By Sarah Vercoe

Forget about life for a while at a sanctuary in the heart of Mapleton National Park, where Gheerulla Falls mesmerises, no matter their magnitude.

Best described as indubitably unreliable, whether Gheerulla falls is a marvellous cascade or punitive trickle depends highly on recent rainfall. 

When the falls are rushing they’re striking, yet when the water drips like a leaky tap the scene is all but a pond in the middle of the forest. Whichever falls you’re presented with, the setting offers up a serene spot to pause and contemplate life for a while. It’s effortlessly spectacular and curiously understated. 

With two possible routes to Gheerulla Falls, which you take depends entirely on your vigour. 

The first is a three-hour romp through the woods, from the farmlands of Gheerulla to the lush forest of Mapleton National Park. The journey takes you through subtropical rainforest, over rushing creeks, and uphill towards the falls. 

A certain sense of adventure is required for this route and while I’m partial to the odd frolic through the woods, I opt for the slightly shorter, downhill version from Delicia Road in Mapleton instead. 

A leisurely walk that requires little effort, the entire trail is just 1.5km downhill to the waterfall. But the journey starts long before your sneakers touch the trail. Cloaked in rainforest, a serpentine dirt road winds through forest flanked by stunning views across the hinterland, charming you the moment you lose sight of civilisation.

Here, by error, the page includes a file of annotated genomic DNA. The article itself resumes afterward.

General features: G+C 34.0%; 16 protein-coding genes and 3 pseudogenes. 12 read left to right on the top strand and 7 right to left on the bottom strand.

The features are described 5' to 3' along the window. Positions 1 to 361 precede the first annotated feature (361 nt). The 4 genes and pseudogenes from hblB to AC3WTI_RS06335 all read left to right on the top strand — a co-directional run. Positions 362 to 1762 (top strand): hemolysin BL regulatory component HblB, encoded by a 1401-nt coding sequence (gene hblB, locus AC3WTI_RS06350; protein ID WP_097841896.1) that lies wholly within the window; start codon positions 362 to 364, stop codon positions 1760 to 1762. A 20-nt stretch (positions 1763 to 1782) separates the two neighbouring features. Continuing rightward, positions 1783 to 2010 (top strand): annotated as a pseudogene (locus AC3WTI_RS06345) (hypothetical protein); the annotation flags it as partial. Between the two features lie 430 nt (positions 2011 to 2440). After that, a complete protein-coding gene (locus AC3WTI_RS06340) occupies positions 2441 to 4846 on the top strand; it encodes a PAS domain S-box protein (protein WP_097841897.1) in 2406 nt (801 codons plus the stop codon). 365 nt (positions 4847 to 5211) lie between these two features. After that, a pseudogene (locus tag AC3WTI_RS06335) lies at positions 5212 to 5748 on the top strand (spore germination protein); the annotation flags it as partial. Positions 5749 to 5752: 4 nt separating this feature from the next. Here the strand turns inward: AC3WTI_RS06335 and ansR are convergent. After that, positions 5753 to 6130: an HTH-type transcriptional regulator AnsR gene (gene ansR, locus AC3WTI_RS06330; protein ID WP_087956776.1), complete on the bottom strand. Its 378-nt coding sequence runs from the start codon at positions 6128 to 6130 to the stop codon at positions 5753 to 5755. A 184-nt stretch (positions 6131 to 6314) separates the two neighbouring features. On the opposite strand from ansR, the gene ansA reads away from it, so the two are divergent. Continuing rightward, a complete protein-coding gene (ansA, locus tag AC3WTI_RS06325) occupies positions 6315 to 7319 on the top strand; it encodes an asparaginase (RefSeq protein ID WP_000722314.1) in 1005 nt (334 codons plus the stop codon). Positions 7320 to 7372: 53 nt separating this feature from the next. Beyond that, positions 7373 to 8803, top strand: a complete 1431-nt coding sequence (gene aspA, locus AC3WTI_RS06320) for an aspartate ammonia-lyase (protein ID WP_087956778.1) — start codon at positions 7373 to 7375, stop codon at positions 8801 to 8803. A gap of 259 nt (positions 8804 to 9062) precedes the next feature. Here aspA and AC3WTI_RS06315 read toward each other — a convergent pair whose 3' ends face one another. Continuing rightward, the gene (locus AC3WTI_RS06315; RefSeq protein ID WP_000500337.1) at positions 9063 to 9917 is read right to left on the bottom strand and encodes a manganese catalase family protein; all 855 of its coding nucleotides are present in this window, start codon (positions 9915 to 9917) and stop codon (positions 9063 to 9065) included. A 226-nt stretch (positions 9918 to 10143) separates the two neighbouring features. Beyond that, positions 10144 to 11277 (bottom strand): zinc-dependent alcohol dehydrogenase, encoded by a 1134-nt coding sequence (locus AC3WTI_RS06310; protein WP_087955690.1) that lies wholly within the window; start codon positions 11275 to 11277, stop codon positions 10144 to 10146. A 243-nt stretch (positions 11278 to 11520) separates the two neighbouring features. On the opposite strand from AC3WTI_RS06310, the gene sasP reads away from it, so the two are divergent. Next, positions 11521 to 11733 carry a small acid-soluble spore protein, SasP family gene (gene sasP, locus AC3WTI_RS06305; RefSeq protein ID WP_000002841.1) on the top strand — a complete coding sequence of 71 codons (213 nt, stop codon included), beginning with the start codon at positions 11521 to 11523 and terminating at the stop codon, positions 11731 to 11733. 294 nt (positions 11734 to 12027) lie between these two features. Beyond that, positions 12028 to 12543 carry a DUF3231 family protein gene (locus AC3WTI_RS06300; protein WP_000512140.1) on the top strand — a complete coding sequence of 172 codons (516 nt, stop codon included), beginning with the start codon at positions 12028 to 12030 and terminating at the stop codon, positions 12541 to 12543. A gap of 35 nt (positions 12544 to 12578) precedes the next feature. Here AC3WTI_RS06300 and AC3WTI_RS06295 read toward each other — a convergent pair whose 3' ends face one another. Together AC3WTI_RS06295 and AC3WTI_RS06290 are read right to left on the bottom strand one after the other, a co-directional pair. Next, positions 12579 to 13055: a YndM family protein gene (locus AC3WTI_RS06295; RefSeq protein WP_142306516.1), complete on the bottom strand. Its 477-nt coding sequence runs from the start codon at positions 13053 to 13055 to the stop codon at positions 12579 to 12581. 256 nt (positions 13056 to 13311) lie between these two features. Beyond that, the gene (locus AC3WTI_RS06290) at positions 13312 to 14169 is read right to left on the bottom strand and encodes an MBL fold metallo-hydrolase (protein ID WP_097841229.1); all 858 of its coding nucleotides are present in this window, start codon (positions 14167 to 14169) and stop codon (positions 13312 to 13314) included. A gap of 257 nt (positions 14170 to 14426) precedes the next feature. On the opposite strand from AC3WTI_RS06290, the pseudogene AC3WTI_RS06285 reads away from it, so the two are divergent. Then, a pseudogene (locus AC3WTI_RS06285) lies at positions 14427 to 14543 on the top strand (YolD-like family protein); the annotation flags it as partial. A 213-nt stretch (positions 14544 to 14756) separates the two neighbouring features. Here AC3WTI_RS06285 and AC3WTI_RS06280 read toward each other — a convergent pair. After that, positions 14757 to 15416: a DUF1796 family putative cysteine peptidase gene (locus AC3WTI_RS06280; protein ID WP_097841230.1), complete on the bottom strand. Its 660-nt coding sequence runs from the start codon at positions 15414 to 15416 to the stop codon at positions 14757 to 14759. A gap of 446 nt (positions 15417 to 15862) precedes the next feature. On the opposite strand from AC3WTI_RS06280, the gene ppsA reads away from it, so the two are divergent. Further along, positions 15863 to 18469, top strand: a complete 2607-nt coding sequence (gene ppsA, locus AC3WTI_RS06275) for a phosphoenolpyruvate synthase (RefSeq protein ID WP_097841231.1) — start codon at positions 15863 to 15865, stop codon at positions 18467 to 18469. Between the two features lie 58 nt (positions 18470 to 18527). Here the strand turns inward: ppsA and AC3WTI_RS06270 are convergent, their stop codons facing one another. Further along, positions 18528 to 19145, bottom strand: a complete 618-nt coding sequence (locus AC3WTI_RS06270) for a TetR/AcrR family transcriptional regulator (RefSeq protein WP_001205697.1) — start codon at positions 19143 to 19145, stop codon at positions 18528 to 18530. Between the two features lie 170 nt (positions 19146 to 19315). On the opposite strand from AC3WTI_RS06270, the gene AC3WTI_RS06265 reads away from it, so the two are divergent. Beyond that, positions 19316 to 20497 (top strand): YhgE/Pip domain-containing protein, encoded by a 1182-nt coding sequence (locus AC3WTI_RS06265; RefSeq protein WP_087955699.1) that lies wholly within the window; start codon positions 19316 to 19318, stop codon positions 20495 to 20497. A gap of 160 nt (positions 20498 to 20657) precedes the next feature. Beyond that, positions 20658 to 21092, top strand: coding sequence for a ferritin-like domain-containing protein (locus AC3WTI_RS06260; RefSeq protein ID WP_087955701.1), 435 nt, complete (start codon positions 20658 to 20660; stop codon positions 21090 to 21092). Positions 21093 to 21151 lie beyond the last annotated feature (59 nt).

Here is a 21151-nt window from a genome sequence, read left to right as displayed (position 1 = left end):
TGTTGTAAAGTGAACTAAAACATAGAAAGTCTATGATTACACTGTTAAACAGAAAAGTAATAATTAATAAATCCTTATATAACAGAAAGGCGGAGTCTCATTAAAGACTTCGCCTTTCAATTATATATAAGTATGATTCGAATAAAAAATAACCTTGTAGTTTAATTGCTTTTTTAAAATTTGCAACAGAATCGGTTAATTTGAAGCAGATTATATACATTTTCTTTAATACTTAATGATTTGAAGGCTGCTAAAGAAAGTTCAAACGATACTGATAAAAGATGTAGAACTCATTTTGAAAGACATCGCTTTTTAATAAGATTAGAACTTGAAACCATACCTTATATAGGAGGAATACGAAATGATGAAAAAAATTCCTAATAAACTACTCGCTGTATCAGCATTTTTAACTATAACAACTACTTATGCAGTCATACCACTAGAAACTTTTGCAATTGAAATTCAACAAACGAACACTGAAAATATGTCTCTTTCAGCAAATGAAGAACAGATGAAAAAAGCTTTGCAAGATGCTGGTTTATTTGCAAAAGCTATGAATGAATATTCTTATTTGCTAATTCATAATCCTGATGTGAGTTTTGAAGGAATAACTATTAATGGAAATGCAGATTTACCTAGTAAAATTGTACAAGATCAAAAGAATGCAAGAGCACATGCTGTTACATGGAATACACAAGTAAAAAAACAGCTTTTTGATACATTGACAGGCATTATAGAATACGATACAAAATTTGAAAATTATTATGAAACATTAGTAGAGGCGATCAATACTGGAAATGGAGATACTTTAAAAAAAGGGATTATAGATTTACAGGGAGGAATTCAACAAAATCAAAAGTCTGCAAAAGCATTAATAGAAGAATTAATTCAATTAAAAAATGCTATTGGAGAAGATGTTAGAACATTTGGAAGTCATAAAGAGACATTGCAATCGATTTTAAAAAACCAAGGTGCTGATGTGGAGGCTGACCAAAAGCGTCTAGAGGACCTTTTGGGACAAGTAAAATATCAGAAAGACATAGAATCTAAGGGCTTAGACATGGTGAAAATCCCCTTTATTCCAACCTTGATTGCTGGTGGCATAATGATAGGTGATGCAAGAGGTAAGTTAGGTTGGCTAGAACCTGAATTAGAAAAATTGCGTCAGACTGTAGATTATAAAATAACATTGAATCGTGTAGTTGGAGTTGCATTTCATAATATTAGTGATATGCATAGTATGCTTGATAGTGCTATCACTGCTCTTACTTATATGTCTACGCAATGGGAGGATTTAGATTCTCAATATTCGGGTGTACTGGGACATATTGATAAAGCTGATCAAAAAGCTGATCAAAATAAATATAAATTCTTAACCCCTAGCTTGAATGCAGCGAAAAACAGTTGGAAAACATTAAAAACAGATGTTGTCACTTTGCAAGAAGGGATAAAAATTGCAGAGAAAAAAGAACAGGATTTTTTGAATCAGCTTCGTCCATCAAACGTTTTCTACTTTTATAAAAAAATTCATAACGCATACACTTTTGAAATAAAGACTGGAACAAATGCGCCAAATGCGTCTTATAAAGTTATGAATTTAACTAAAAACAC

There’s no dedicated carpark from this trailhead, requiring you park your car road-side next to the blink-and-youd-miss-it signpost pointing you towards Gheerulla Falls. Telltale sounds of the wilderness lure you in the moment you open the car door. Whipbirds command your attention from the treetops, bellowing their whip-crack from high up in the canopy.

From the road, a well-worn trail descends alongside diverse rainforest with birdlife flitting between Piccabeen Palms, Fern Trees, and Gum Trees. The forest is home to Fantails, Honey Eaters, Drongos, and if you’re eagle eyed or a seasoned birdwatcher you may even catch sight of the elusive Whipbird.

You’ll know you’re close to the falls when you spot a rocky creek-bed leading towards Ubajee walkers’ camp, the mesmerising sound of water flowing nearby. A handful of rugged stairs lead you over a ridge and down towards a circular oasis with the waterfalls at the heart of it – or, if like me you’ve come after a dry spell, a trickle of water.

The pretty pond at the falls’ base doubles as a swimming hole in summer; a stately rock pile rising up from its depths quietly awaiting the next deluge. Through edging towards the borderline, it’s an oasis hidden within its own pocket of forest, encapsulated by a series of mossy boulders and trees, dappled in sunlight.  

The serenity is palpable and you’ll likely have it all to yourself. While merely a couple of kilometres between you and the quaint boutiques and charming cafes of Mapleton, this section of Mapleton National Park sees few people.

An amble in these parts offers ample opportunity for introspection, which is seemingly appropriate given the amount of time we have to reflect on life these days. And whether you witness a marvellous cascade or a punitive trickle at Gheerulla Falls, its easy to fall under the spell of nature on this trail.

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